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Targeted advertising, really?

Last year, a kid in the US fell sick after consuming a beef burger from a fast food joint.

Being an advocate of healthy eating, his mum started searching for remedies online, and posting on social media.

Completely unaware of her situation, this fast food brand continued to “spam” her inbox and search pages with ads when all she did was to search for a cure for her son who was sick.

Of course, the key words typed were burger, beef, fast-food and so on. Totally appalled by the ads, this lady sued the company and ultimately, the brand had to pull those ads down and rework its targeting mechanism.

This is not something new. Often we see online ads wrongly placed which leads me to wonder, is targeting really taking into account the context, as it claims to?

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Do you really want your ad placed here?

Do you really know your customers?

Are marketers are relying too much on the mechanics, completely forgetting the human aspect of marketing?

I was once interviewing a senior marketer from a hospitality brand, who said while digital has opened up a world of possibilities for us, it has also made it very easy for brands to get lost in numbers forgetting about the context and the “art” of marketing.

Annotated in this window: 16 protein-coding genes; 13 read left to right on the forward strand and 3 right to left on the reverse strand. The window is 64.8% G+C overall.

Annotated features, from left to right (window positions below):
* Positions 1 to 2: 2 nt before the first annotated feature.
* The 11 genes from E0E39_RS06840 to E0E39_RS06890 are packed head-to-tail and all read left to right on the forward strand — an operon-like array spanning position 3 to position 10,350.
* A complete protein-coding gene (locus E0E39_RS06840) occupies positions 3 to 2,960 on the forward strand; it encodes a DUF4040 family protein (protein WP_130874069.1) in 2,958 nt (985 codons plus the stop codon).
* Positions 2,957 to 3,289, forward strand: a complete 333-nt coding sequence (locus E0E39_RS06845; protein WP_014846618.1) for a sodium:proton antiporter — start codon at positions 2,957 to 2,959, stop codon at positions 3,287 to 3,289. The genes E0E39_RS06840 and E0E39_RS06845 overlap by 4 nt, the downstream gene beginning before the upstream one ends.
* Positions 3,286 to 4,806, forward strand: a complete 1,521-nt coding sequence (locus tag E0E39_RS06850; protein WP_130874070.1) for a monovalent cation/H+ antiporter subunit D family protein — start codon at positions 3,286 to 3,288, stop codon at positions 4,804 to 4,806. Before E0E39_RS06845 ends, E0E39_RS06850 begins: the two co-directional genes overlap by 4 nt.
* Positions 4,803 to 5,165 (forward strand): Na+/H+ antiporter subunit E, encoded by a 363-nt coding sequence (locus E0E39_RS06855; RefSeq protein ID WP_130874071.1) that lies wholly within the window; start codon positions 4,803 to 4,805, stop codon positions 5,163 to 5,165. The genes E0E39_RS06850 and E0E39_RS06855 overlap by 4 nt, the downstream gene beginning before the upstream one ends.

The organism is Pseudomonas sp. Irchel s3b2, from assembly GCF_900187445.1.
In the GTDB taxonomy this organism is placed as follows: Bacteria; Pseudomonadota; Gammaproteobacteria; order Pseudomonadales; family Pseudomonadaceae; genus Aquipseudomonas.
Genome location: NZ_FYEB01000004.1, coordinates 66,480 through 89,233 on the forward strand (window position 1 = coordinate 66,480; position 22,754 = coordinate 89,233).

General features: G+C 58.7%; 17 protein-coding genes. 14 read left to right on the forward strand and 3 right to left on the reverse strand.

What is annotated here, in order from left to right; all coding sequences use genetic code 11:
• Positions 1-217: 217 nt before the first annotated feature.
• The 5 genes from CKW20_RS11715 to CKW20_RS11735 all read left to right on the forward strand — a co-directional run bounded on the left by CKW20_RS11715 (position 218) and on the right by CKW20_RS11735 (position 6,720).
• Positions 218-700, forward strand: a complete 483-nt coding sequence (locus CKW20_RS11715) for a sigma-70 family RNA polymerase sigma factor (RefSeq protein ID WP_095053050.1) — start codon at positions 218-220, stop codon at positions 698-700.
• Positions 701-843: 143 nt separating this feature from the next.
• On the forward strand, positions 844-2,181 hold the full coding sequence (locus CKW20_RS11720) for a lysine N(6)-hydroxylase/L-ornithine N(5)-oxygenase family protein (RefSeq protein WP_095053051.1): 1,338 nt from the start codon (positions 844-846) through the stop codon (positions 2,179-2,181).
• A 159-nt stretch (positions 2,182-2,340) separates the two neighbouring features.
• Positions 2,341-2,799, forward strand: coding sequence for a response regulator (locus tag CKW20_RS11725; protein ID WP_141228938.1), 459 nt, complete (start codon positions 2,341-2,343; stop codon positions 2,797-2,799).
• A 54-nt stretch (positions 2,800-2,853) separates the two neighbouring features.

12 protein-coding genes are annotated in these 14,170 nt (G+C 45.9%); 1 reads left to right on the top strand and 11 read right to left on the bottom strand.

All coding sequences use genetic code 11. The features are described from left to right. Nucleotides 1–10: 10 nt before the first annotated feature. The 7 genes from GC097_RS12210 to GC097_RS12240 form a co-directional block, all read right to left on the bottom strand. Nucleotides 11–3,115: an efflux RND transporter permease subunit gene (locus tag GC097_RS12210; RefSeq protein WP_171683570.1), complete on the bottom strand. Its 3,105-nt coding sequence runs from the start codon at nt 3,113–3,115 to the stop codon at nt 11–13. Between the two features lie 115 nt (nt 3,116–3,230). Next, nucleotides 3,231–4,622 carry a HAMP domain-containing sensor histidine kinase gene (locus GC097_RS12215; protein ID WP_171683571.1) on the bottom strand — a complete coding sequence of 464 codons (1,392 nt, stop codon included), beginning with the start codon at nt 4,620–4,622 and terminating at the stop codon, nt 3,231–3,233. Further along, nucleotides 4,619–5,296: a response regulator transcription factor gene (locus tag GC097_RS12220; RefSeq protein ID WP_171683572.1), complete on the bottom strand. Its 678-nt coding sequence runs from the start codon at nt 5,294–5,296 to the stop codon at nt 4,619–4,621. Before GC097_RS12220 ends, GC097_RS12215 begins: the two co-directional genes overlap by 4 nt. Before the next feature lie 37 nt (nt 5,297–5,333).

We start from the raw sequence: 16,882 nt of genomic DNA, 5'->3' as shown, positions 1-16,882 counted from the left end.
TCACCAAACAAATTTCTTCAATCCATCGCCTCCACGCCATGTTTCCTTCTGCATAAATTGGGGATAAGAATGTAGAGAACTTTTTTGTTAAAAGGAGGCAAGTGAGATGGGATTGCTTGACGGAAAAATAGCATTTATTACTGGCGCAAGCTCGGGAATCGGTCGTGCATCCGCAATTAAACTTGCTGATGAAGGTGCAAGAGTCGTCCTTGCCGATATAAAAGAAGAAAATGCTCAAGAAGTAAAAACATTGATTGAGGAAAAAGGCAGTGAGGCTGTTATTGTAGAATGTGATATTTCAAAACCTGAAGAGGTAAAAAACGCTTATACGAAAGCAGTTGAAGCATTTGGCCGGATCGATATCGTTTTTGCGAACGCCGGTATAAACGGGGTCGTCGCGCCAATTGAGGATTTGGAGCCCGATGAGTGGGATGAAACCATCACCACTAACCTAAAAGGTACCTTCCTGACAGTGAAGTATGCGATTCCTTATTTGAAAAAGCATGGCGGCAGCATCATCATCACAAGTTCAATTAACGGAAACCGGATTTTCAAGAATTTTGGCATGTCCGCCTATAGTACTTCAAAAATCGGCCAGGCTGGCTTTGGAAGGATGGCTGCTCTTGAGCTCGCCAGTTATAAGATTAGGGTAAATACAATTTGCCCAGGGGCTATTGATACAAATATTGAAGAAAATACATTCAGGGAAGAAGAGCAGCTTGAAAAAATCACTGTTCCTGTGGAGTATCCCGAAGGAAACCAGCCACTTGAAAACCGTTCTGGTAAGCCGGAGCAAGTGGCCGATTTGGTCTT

I sat down with Axel Steinman (pictured), vice president for emerging markets, Microsoft Advertising to talk on this topic. He agrees saying, ads have been intrusive, boring and targeting capabilities are so weak and poor that performance rates are not improving.

“There is a lot of growth potential for advertising but many a times this is lost. Today there are plenty of gaps in advertising,” Steinman said.

The ad world has yet to learn contextualised advertising in true sense.

Steinman gives five tips to advertisers and agencies alike:

  • The privacy of people needs to be respected. When consumers find their privacy compromised, the trust in brands is shaken.
  • Advertising cannot be intrusive or invasive, which it currently is. It has to respect the consumer and be part of their experience.
  • Advertising needs to be in the context of what the consumer trying to accomplish rather than an obstacle in his way of task accomplishment.
  • Advertising still has to be an art which draws in appreciation for its beauty and visually attractive nature – there’s no point in just transferring an ad from TV to print to online.
  • The medium has to be right – this includes sensory aspects. If a consumer is in a touch or swipe screen medium, the ad has to be touch or swipe motioned. If it’s on a keyboard, the ad needs to follow.

“Consumers don’t like advertising. You need to do something that makes them like it and is of value to them. They are not going to love advertising but if you succeed they might just like it,” Steinman added.

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